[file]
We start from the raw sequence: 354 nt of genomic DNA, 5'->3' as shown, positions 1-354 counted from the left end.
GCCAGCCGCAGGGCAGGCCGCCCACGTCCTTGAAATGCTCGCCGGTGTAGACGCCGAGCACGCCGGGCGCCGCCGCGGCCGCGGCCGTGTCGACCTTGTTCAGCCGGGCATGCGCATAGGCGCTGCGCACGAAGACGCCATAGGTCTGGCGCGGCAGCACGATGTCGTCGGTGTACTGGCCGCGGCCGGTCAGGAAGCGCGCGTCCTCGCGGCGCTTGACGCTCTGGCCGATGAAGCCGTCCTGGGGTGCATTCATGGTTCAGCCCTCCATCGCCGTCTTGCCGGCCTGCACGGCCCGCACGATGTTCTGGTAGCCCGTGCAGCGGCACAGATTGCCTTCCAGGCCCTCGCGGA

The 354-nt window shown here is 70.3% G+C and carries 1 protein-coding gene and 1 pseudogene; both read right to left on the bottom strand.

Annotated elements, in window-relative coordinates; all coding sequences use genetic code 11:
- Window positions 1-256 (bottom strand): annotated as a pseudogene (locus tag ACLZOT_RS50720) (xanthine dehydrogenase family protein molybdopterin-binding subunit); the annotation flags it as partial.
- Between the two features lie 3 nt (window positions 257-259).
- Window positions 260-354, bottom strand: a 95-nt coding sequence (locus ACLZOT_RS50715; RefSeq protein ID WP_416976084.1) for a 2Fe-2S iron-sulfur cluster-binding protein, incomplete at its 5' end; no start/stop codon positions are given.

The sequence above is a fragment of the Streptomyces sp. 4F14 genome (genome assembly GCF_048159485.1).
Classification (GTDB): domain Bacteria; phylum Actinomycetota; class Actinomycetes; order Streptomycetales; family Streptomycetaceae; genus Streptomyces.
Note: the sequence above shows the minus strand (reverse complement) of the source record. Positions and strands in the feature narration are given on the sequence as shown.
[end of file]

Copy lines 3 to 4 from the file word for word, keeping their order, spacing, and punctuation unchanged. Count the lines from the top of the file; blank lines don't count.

The 354-nt window shown here is 70.3% G+C and carries 1 protein-coding gene and 1 pseudogene; both read right to left on the bottom strand.

Annotated elements, in window-relative coordinates; all coding sequences use genetic code 11: